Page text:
Investing ourselves in celebrity culture broadly is almost an entirely one-sided transaction. We become simultaneously passive observers and increasingly active consumers in a social media landscape that makes the lives of celebrities easy to watch, and their products easy to purchase. They don’t know who we are, but we think we know who they are very well. Well enough to justify significant emotional and financial investment in their careers. Sometimes this can be fun (in moderation). Hearing the backstory behind the artist of your favourite album, or knowing the life story of a particular actor in your favourite film can help us understand their art, and be better entertained by their work. Still, I think we give too much of ourselves to celebrity culture and receive too little in return.
Fandoms and Misogyny
To start, fandoms are also not entirely safe spaces. With the emergence of fandoms and the corresponding fan labour involved in parasocial relationships that supports the glamorous lives of celebrities, comes a unique gendered phenomenon where women, in particular, are trivialized for what they enjoy.
Generally, female fans are understood as “hysterical and obsessive” when they display the same behaviour of fandoms largely consisting of men. Their knowledge and enjoyment of a certain activity or art form/genre are undermined in various ways. This can include responding to their interest in something by saying that they are only ‘doing it to look cool,’ or positioning men as the arbiters of whether or not a woman ‘knows enough’ about an artist or subject to be ‘qualified’ to like it. This can feel marginalizing and puts women in a position where they are constantly asked to ‘prove’ that they like something.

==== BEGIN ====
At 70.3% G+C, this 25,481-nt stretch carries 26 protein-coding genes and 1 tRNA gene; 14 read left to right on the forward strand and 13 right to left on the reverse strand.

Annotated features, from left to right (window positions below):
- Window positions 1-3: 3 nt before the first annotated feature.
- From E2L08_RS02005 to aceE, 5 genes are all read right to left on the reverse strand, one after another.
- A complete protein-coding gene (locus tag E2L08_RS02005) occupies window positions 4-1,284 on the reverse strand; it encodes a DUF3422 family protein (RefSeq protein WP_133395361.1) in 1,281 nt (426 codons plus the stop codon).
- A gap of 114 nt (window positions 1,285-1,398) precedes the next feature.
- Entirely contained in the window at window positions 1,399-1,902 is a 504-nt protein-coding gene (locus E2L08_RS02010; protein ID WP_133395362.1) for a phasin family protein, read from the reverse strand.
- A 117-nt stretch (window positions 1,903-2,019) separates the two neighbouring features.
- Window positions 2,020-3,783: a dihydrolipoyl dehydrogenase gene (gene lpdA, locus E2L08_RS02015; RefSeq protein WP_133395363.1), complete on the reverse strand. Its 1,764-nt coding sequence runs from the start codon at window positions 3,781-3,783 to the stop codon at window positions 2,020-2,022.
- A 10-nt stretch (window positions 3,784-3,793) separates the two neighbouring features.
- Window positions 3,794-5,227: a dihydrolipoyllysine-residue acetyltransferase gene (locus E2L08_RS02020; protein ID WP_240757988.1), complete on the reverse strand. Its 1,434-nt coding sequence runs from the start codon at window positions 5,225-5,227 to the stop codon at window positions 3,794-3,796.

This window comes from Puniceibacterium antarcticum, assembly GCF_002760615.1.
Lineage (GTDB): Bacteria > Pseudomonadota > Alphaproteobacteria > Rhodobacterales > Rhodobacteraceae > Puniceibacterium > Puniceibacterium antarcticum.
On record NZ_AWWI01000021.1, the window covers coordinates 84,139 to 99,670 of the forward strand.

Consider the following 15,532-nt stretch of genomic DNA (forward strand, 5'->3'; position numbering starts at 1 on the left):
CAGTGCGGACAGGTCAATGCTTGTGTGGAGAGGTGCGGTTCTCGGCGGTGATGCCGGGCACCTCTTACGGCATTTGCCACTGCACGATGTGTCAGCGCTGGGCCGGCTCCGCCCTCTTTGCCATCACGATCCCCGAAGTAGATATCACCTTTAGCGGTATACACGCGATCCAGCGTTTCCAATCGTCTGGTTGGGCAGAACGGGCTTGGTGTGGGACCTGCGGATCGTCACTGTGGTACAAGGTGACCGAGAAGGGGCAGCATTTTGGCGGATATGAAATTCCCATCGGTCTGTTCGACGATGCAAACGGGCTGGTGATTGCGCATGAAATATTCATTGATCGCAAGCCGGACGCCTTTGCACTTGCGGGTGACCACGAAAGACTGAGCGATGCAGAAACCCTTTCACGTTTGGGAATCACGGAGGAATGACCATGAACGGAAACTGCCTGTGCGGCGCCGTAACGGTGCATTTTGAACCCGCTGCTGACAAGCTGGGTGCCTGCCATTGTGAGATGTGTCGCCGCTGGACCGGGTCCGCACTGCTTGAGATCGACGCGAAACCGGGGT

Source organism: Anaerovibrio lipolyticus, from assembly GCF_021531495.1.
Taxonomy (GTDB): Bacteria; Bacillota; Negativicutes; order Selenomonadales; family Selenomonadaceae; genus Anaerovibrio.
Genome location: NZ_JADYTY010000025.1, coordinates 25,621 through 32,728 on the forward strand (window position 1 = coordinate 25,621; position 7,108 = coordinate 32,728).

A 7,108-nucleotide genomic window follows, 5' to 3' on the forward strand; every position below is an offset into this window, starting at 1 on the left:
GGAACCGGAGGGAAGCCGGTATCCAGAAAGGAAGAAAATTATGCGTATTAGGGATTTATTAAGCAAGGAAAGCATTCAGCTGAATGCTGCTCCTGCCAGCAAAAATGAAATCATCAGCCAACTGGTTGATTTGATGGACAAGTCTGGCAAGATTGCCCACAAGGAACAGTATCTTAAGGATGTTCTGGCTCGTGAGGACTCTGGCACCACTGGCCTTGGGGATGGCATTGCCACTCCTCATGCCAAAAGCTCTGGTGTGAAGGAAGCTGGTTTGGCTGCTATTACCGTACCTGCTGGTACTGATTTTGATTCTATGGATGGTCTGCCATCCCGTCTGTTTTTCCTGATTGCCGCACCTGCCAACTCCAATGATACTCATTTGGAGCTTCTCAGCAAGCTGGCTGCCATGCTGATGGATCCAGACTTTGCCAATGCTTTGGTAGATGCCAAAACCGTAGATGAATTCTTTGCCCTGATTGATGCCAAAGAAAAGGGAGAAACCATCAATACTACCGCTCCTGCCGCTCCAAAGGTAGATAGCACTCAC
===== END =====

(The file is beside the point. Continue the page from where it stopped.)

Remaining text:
The use of the term “fangirl,” for example, is a good example of what it means to exist as a woman with a particular interest in something. Typically, it is levied against women as a way to dismiss their passion for something by describing their investment as ‘overly-emotional’ or ‘irrational’ behaviour. Sometimes, their interests are dismissed by attributing it to an entertainer’s good looks, and other times, their investment is not seen as legitimate simply because they are both young and a woman. Still, female fans are the driving demographic behind some of the largest fandoms in the world, and in many ways, they make pop culture, and decide what’s cool. This means that they are also a really valuable target audience for advertisers, and their commitment becomes a source of profit for celebrities and their brands. Female fans are great marketers, and skilled at directing the attention of the masses towards particular people or products.